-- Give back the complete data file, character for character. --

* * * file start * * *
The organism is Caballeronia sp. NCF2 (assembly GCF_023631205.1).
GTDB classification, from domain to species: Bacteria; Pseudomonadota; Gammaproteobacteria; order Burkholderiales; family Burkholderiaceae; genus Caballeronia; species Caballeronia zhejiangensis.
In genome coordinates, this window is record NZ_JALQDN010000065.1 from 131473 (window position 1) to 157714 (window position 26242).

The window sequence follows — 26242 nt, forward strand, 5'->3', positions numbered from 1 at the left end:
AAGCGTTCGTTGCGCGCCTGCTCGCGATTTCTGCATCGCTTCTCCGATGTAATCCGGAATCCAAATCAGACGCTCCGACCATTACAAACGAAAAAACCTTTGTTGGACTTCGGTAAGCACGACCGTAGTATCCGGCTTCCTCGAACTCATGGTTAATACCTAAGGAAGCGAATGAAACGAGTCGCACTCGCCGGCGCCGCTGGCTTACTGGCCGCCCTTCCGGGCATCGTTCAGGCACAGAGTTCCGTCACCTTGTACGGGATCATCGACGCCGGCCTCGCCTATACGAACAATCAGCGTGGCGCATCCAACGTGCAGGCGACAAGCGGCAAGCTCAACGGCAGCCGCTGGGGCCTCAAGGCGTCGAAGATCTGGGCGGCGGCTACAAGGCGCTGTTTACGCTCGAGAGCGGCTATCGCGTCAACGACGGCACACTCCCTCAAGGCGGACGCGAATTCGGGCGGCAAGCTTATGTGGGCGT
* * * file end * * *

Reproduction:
The organism is Caballeronia sp. NCF2 (assembly GCF_023631205.1).
GTDB classification, from domain to species: Bacteria; Pseudomonadota; Gammaproteobacteria; order Burkholderiales; family Burkholderiaceae; genus Caballeronia; species Caballeronia zhejiangensis.
In genome coordinates, this window is record NZ_JALQDN010000065.1 from 131473 (window position 1) to 157714 (window position 26242).

The window sequence follows — 26242 nt, forward strand, 5'->3', positions numbered from 1 at the left end:
AAGCGTTCGTTGCGCGCCTGCTCGCGATTTCTGCATCGCTTCTCCGATGTAATCCGGAATCCAAATCAGACGCTCCGACCATTACAAACGAAAAAACCTTTGTTGGACTTCGGTAAGCACGACCGTAGTATCCGGCTTCCTCGAACTCATGGTTAATACCTAAGGAAGCGAATGAAACGAGTCGCACTCGCCGGCGCCGCTGGCTTACTGGCCGCCCTTCCGGGCATCGTTCAGGCACAGAGTTCCGTCACCTTGTACGGGATCATCGACGCCGGCCTCGCCTATACGAACAATCAGCGTGGCGCATCCAACGTGCAGGCGACAAGCGGCAAGCTCAACGGCAGCCGCTGGGGCCTCAAGGCGTCGAAGATCTGGGCGGCGGCTACAAGGCGCTGTTTACGCTCGAGAGCGGCTATCGCGTCAACGACGGCACACTCCCTCAAGGCGGACGCGAATTCGGGCGGCAAGCTTATGTGGGCGT